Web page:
Today’s guest post is from Amber, one of my closest friends and one I’ve mentioned more than a few times here on Beth’s Journey. She is the one who I scheduled “healthy dates” with when I first started to lose weight where we would go for a run or a swim and then do healthy dinner together, and we actually have one of those dates tonight! She has always been one of my fitness inspirations, and I hope you enjoy what she has to share with you all today!
My mom has always been my biggest inspiration for health and fitness. Some of my earliest memories of my mom include her coming back from runs early in the morning, sweaty and energetically preparing breakfast. She started me in athletic activities from a very young age, carting me from dance lessons to gymnastics, and later to swim team and soccer practice. In fact, there is not a time I can remember her not participating in some sort of physical activity — which is why it was particularly alarming that winter in 2002 when, while standing on a ski slope coaching my high school ski team, she noticed an issue with her right leg. She was having trouble turning in her skis… something she had been doing with ease for decades.
Several months and many opinions later we received a frightening diagnosis. My mom had Parkinson’s Disease at the early age of 46. It is no surprise that she has faced many challenges since then. Physical limitations, sure. But worse have been the emotional stresses and feelings of loss that come from not being able to do the things you really love to do.
I have chosen to deal with the emotions my own way — by continuing to do the things WE love to do in honor of my amazing mother. I have gained the wisdom not to take these abilities for granted, understanding now that I might not have them forever. I think of her often when I’ve hit a "wall" on a run, or just don’t feel like trying in yoga. It allows me to dig deep and gives me an innate sense of strength and helps me finish strong.
This came in particularly handy while running my first half marathon in October 2010. At the time I had never run more than 10 miles, and during training I only reached 8. You can imagine the "wall" was pretty intense — made worse by the fact that I had chosen the hardest course imaginable in the hills of West Virginia. I’m not sure I would have finished if not for the inspiration and motivation I gained while thinking of my Mom at mile 10, 11, and 12. I finished alright… and as my 3 family members cheered me on I had a great sense of accomplishment. But as the runner’s high passed and the soreness set in, I remember wishing I had truly run the race in her honor. Perhaps raising money for Parkinson’s… or at the very least had worn a t-shirt with her name on it.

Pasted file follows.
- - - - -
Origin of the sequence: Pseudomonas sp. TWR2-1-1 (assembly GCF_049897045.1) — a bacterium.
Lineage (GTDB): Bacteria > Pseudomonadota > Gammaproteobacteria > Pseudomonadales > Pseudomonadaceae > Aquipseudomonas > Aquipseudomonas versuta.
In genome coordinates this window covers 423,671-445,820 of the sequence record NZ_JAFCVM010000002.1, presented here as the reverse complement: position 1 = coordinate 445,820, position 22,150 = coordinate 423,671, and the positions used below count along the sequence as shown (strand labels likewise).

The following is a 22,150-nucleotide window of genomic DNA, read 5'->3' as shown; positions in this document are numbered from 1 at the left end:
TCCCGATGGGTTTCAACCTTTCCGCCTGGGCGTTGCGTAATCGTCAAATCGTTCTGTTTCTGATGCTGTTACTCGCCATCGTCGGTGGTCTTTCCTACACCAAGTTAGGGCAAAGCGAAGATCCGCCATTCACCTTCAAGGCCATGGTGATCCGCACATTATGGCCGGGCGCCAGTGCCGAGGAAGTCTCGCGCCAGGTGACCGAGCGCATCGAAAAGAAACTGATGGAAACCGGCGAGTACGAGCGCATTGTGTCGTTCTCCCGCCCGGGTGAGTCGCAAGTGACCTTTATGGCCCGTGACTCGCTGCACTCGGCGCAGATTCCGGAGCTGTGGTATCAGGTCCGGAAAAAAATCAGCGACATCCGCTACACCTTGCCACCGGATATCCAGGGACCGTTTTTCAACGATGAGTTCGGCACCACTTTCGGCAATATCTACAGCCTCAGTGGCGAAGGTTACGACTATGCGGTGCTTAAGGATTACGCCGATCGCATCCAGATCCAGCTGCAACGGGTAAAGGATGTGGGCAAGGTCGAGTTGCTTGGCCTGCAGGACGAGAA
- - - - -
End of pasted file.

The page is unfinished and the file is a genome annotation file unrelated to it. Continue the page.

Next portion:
It was then I made up my mind. I had to do something for the cause. However I felt a bit overwhelmed, not knowing exactly where to start. Should I organize a team for a run? Or organize a race? Do I need to start a non-profit? Who do I donate the money to? Then one day while running a small race with Beth last May I met John Brathwaite with the DC Running Club, and he proved to be an incredible resource. We decided to partner and begin planning a Run for Parkinson’s. Now the dream is coming into fruition, and the event is just over a month away! Here are the details:
- Move4Mobility: Run for Parkinson’s
- April 14, 2012
- Hains Point, Washington DC
- 8AM Start Time
- 5K & 5 Miler – Run, walk (skip, jump… however you want to move it!)
My mom will be there on April 14th — I hope you can join us too! Register and donate at http://www.Move4Mobility.org.